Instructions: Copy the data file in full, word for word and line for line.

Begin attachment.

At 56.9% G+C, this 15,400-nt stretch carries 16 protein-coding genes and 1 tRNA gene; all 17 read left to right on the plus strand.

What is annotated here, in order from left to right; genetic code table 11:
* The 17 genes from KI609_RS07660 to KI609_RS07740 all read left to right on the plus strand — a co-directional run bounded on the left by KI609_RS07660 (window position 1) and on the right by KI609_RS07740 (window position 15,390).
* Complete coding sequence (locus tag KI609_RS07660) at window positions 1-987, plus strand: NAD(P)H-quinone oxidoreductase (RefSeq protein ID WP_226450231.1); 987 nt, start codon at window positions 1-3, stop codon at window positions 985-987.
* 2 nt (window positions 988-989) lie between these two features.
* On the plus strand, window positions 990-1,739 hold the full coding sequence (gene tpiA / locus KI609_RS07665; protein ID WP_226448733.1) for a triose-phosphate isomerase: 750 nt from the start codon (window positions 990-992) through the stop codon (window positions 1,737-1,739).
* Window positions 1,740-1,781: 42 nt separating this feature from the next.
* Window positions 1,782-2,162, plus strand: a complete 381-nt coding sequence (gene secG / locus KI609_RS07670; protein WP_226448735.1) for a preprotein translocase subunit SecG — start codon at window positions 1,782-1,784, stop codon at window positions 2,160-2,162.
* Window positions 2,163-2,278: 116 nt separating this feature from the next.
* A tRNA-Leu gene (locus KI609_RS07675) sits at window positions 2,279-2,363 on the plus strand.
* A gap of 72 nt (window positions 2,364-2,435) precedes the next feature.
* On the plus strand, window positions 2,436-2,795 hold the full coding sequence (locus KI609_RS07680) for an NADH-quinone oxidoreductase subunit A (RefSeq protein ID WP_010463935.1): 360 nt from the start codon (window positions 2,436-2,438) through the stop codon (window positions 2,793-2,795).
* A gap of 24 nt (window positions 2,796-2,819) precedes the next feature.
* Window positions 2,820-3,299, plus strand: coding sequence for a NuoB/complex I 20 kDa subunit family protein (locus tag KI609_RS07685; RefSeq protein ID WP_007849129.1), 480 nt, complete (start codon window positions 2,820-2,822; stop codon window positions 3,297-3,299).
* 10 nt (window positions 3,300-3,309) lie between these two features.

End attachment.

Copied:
At 56.9% G+C, this 15,400-nt stretch carries 16 protein-coding genes and 1 tRNA gene; all 17 read left to right on the plus strand.

What is annotated here, in order from left to right; genetic code table 11:
* The 17 genes from KI609_RS07660 to KI609_RS07740 all read left to right on the plus strand — a co-directional run bounded on the left by KI609_RS07660 (window position 1) and on the right by KI609_RS07740 (window position 15,390).
* Complete coding sequence (locus tag KI609_RS07660) at window positions 1-987, plus strand: NAD(P)H-quinone oxidoreductase (RefSeq protein ID WP_226450231.1); 987 nt, start codon at window positions 1-3, stop codon at window positions 985-987.
* 2 nt (window positions 988-989) lie between these two features.
* On the plus strand, window positions 990-1,739 hold the full coding sequence (gene tpiA / locus KI609_RS07665; protein ID WP_226448733.1) for a triose-phosphate isomerase: 750 nt from the start codon (window positions 990-992) through the stop codon (window positions 1,737-1,739).
* Window positions 1,740-1,781: 42 nt separating this feature from the next.
* Window positions 1,782-2,162, plus strand: a complete 381-nt coding sequence (gene secG / locus KI609_RS07670; protein WP_226448735.1) for a preprotein translocase subunit SecG — start codon at window positions 1,782-1,784, stop codon at window positions 2,160-2,162.
* Window positions 2,163-2,278: 116 nt separating this feature from the next.
* A tRNA-Leu gene (locus KI609_RS07675) sits at window positions 2,279-2,363 on the plus strand.
* A gap of 72 nt (window positions 2,364-2,435) precedes the next feature.
* On the plus strand, window positions 2,436-2,795 hold the full coding sequence (locus KI609_RS07680) for an NADH-quinone oxidoreductase subunit A (RefSeq protein ID WP_010463935.1): 360 nt from the start codon (window positions 2,436-2,438) through the stop codon (window positions 2,793-2,795).
* A gap of 24 nt (window positions 2,796-2,819) precedes the next feature.
* Window positions 2,820-3,299, plus strand: coding sequence for a NuoB/complex I 20 kDa subunit family protein (locus tag KI609_RS07685; RefSeq protein ID WP_007849129.1), 480 nt, complete (start codon window positions 2,820-2,822; stop codon window positions 3,297-3,299).
* 10 nt (window positions 3,300-3,309) lie between these two features.